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It's all a load of bollocks, quite frankly

Skoda Octavia Ambiente 1.9TDI

In the United Kingdom, seemingly more than anywhere else, image to some is an important thing. Image is greater than life or death, and be honest there is a bit of it in all of us. You can buy an affordable handbag that would more than likely survive a nuclear holocaust and fit everything from coinage to the entire stock of Boots in there. Or you could spend your hard earnt on the latest offering from Gucci – it will look nice and fancy but will offer no functional advantage over said run of the mill handbag. The only difference is the image it portrays.

It’s not limited to handbags, obviously, as limiting it to handbags would be sexist and stupid. Clothes and shoes are included. Electronic gizmos have fallen foul of this aswell. If you’re not seen with an Ipod or Blackberry or something similar, you are a complete and utter failure.

The one thing though that speaks volumes about yourself more than any one thing is your car. In the UK especially, if you don’t have the correct badge on the front of your car that’s worse than having your testicles removed, served on a plate and garnished with balsamic vinegar and presented as a main meal. Which brings me neatly on to the Skoda Octavia. In particular, the Octavia 1.9TDI Ambiente. Finished in dark metallic blue. Sounds as appealing as the aforementioned dish doesn’t it? And that badge – Skoda, what sort of image does THAT portray?

Years ago it meant you would be the butt of all jokes. The image now seems to be that they are Volkswagens for mean people (which I have a problem with and I’ve touched on this before – read the Skoda Fabia road test). To me, however it means you know your stuff, quite frankly. The Octavia is pure Volkswagen Golf under the skin which means excellent reliability and unparalleled perceived quality. But the Octavia is a fraction of the price of a Golf, and in many ways a far better car. You will also find owners of the Octavia are far happier with their car than equivalent Golf owners. And the biggest upside? I think it’s a quietly stylish, well proportioned shape. It’s a good looking car.

Despite its Czech origin and bargain basement price, the fit and finish in this particular car is absolutely top notch and all the VW parts bin-sourced switchgear operates smoothly and with precision. The interior makes logical and ergonomical sense and is a nice place to be, in a kind of Germanic, austere way. There is masses of space, and despite looking like a saloon the loadspace in this hatchback version is immense.  You could move house quite easily in the estate version, and I don’t just mean the contents, you could fit your house in the back and still have room to hold a board meeting.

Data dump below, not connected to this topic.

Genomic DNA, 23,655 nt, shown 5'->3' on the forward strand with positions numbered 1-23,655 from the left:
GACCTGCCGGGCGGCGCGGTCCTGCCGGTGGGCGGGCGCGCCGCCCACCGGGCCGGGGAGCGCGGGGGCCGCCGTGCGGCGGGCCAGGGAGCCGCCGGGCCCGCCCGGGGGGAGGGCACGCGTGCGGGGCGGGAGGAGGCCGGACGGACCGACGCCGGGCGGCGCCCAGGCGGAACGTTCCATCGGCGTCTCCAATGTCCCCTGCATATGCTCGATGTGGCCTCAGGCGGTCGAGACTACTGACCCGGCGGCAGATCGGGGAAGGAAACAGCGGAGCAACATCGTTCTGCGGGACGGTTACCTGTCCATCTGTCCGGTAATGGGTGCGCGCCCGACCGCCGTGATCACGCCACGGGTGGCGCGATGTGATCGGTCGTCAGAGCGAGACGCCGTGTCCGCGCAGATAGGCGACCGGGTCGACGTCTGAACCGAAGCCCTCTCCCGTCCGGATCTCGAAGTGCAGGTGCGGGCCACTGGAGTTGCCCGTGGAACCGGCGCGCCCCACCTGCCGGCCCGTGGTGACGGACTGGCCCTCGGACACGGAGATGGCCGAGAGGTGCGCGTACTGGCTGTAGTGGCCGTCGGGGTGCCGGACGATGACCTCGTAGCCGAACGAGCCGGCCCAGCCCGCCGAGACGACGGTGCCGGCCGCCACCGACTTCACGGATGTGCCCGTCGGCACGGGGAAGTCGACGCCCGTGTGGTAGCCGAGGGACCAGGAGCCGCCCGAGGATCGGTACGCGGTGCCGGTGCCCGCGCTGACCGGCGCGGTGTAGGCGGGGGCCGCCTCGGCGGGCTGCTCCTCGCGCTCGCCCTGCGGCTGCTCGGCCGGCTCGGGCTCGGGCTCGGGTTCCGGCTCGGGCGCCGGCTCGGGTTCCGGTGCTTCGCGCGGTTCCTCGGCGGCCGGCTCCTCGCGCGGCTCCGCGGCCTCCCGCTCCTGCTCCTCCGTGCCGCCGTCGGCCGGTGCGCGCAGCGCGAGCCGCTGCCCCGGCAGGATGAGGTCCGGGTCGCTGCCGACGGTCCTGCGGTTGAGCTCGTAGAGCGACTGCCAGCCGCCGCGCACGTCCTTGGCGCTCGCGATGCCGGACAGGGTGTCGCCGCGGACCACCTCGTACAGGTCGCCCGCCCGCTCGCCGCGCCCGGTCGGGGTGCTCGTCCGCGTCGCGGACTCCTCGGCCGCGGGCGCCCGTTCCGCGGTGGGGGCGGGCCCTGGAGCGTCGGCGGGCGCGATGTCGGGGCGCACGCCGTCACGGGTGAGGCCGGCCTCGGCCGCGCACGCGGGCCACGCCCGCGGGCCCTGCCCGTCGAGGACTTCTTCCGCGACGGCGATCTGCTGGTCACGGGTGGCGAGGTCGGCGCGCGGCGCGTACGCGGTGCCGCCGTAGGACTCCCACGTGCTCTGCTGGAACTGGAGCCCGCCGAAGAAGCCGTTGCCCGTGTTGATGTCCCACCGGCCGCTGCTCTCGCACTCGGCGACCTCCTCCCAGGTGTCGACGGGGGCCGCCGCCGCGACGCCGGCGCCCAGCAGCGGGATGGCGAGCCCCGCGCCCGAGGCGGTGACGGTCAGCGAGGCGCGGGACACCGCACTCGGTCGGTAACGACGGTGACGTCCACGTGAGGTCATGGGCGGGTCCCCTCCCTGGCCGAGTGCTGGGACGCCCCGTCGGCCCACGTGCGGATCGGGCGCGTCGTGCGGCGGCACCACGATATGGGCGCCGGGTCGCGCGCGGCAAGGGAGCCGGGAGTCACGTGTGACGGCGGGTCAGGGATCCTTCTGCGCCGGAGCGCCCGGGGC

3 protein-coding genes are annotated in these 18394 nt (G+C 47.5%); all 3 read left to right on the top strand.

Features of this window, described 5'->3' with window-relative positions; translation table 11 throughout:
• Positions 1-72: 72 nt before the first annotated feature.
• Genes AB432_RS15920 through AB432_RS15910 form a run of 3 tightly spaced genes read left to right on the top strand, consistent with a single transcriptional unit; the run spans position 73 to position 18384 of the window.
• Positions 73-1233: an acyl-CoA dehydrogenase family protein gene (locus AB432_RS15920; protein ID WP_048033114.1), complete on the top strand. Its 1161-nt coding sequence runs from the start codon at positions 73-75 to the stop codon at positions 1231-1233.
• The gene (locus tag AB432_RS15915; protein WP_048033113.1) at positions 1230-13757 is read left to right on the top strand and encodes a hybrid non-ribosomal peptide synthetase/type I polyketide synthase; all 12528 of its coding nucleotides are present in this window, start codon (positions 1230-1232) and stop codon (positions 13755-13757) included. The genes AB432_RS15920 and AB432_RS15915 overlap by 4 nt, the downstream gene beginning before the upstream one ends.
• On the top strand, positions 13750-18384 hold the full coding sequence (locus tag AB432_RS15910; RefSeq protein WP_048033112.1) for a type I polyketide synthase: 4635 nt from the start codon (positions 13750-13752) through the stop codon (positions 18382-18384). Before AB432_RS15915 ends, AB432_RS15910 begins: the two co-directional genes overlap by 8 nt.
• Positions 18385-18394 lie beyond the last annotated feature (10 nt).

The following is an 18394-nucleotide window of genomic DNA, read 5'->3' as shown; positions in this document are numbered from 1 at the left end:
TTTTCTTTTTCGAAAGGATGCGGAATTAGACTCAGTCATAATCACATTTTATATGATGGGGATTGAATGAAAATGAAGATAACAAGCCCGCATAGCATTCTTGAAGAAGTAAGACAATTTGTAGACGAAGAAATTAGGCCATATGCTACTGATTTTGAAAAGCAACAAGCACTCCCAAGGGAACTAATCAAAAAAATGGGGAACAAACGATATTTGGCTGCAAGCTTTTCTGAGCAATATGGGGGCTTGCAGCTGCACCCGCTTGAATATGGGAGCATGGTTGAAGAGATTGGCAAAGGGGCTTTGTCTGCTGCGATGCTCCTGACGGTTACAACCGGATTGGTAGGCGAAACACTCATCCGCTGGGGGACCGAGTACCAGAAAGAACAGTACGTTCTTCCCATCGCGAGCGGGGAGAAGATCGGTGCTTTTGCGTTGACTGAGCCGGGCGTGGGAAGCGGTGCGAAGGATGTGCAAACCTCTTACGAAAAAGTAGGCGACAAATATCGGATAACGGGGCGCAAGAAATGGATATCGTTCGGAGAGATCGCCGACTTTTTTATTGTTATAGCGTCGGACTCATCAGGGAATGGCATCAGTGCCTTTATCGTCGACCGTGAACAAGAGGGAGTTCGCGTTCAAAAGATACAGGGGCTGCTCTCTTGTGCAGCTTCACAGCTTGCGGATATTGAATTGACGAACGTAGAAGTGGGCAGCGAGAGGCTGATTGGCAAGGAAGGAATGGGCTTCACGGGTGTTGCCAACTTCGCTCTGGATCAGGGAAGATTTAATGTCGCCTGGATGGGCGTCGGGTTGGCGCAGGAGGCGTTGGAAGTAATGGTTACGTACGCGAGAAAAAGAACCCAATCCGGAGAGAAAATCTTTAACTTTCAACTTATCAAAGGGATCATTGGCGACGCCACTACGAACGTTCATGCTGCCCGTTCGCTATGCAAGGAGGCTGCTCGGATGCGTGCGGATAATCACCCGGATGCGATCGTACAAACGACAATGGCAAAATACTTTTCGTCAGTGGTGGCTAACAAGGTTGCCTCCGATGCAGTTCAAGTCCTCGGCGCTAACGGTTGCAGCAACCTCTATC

The driving experience is very Golf-like, which means it has a reasonable chassis and copes with most stuff very well. The 1.9TDI engine is responsive if a little noisy on start up. However on the road it turns into an extremely refined unit. The ride is compliant due to the chassis being more focused toward a soft set-up, but it still handles well. Coupled with extrememly comfortable and supportive seats, it’s a good car to drive. The steering communicates with the driver well enough, and the brakes have a good, progressive feel. Equipment levels are generous with air con, CD player with MP3, electric mirrors, windows and remote locking. In short, this car has everything you need and no junk. Quite frankly I’m finding it hard to find any fault with this car at all. Which is a bugger, to be honest.

Running costs and expenditure won’t cause your bank manager to suffer a coronary attack of the heart. Depreciation, once a bugbear for Skoda, is solid. If you go for a diesel such as the 105bhp 1.9TDI tested here, fuel consumption is as miserly as Rigsby the landlord and long service intervals really do mean this car is a very complete package.

It all boils down to image. You’ll buy the Skoda because you’re far from interested if something is cool or not. You don’t need to because if you’re the kind of badge snob that would rather pay the premium for a VW Golf, or even Audi A3 when the Skoda does everything far, far better then you’re missing out on a great car.  For me, as I don’t give two hoots about image (my everyday car is a Fiat Stilo, that should speak volumes) and badge snobbery on cars, the existance of the Octavia makes it very hard to justify buying a Golf or A3. It’s better to drive than the Golf, better to look at, bigger, more comfortable and certainly as an everyday family car, there isn’t much out there to beat it. The kind of person that buys the affordable holocaust-surviving handbag that can hold everything, rather than the Gucci form over function nonsense.

Plus points:
Driving experience, practicality, refinement, comfort and I like the styling.

Minus points:
I’m genuinely struggling really to find any… but there is one. It isn’t old, Italian and likely to fall to bits.

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May 11, 2011 - Posted by | Motoring

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